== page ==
To paraphrase comedian/pundit Bill Maher
, "New rule! Motion picture adaptations of successful video games must at least be as exciting and inventive as the product they are based on." Of course, Hollywood violates this mandate almost every time they take a game title and turn it into a film. With very few exceptions, the translation doesn't work. The latest victim of this mindless media reimaging is Max Payne. While avoiding much of what made the bullet-time-dependent third person shooter a hit, it tries to turn its tale of a haunted policeman desperate for vengeance into something otherworldly and epic. Until the oddball finish, it's just a lot of slo-mo stiffness.
Three years ago, Max Payne (Mark Wahlberg
) was a cop. But after a trio of junkies killed his wife and child, he went a little nuts. Now, he spends his days digging through cold case files, and his nights tracking down unsuccessful leads. When a young woman named Natasha (Olga Kurylenko) is found murdered, his wallet in her hand, Payne is instantly a suspect. When his ex-partner (Donal Logue) also turns up butchered, they put Officer Jim Bravura (Chris "Ludacris" Bridges
) on our hero's tail. Looking for answers, Max turns to his father's friend BB (Beau Bridges
), now the head of security for the pharmaceutical company where his late wife worked, for some answers. It forces a confrontation with guilt ridden corporate toadie Jason Colvin (Chris O'Donnell
), a link to insane ex-soldier Jack Lupino (Amaury Nolasco
), the discovery of a highly addictive (and dangerous) drug named Valkyr, and a standoff with no-nonsense assassin Mona Sax (Mila Kunis
). Whew! Article continues below
Max Payne is an incredibly average wannabe action noir which tries to salvage some originality by going completely goofy at the end. For the first 70 minutes or so, we get the standard cop with a vendetta sweeping the streets clean of every idiosyncratic snitch in central casting. At irregular moments, a Russian hitwoman with the voice of Meg Griffin steps in and pouts. Friends turn out to be enemies, with professional rivals (or in this case, a rapper turned Internal Affairs investigator) coming around to our hero's way of thinking. Once the denouement is revealed, it's time for the final showdown, right? Well, sort of. Max Payne doesn't just deliver a last act firefight. Instead, the gunpowder ballet is accented by what appears to be the Rapture as envisioned by Norse mythology.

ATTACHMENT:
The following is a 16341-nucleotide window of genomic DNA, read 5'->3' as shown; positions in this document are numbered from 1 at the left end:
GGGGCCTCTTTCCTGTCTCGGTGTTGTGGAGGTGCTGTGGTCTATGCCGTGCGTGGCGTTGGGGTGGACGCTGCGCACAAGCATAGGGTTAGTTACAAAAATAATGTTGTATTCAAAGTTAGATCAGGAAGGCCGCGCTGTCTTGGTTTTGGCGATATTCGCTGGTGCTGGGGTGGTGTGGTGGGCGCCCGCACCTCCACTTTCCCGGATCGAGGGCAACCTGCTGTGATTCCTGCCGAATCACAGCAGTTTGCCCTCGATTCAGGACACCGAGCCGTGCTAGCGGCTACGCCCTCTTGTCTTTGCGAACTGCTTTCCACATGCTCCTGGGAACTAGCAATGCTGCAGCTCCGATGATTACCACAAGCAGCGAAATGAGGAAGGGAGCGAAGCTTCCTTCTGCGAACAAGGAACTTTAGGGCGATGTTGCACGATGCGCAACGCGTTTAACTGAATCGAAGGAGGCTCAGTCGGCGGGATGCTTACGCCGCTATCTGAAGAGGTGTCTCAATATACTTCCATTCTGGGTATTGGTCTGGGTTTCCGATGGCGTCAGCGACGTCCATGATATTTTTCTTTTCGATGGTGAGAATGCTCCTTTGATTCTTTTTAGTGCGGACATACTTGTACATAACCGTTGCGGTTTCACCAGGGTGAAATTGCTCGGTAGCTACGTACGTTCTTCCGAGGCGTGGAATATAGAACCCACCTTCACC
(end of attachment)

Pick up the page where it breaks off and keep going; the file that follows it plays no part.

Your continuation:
Up until the screwy Scandinavian Revelations, Payne provides nothing we haven't seen before. In fact, for something that is supposed to move us to the edge of our seat, there's very little spectacle during the first two acts. Just plodding, talking, and more de-saturated metropolitan cityscapes. Director John Moore
(Flight of the Phoenix remake, The Omen remake) is so busy trying to keep the various narrative balls in the air that he juggles himself out of anything remotely thrilling. And while Wahlberg does a good glower, the rest of the cast seems like someone's idea of a joke. Kunis can't play fierce, Ludacris lives up to his stage name, and villain Nolasco is nothing more than buff man meat sans shirt.
But then there's that ending. Without spoiling anything, we get to see the last 15 minutes or so through Payne's "poisoned" eyes. All manner of winged demons and blazing horizons break out, turning the settling of scores into something akin to the final battle between fire and brimstone. We keep waiting for Loki and his minions to show up and start cheering. Up until the point where all Hell literally breaks loose, Max Payne is nothing special. The finale doesn't salvage it all, but it does make up for some of the dullness delivered.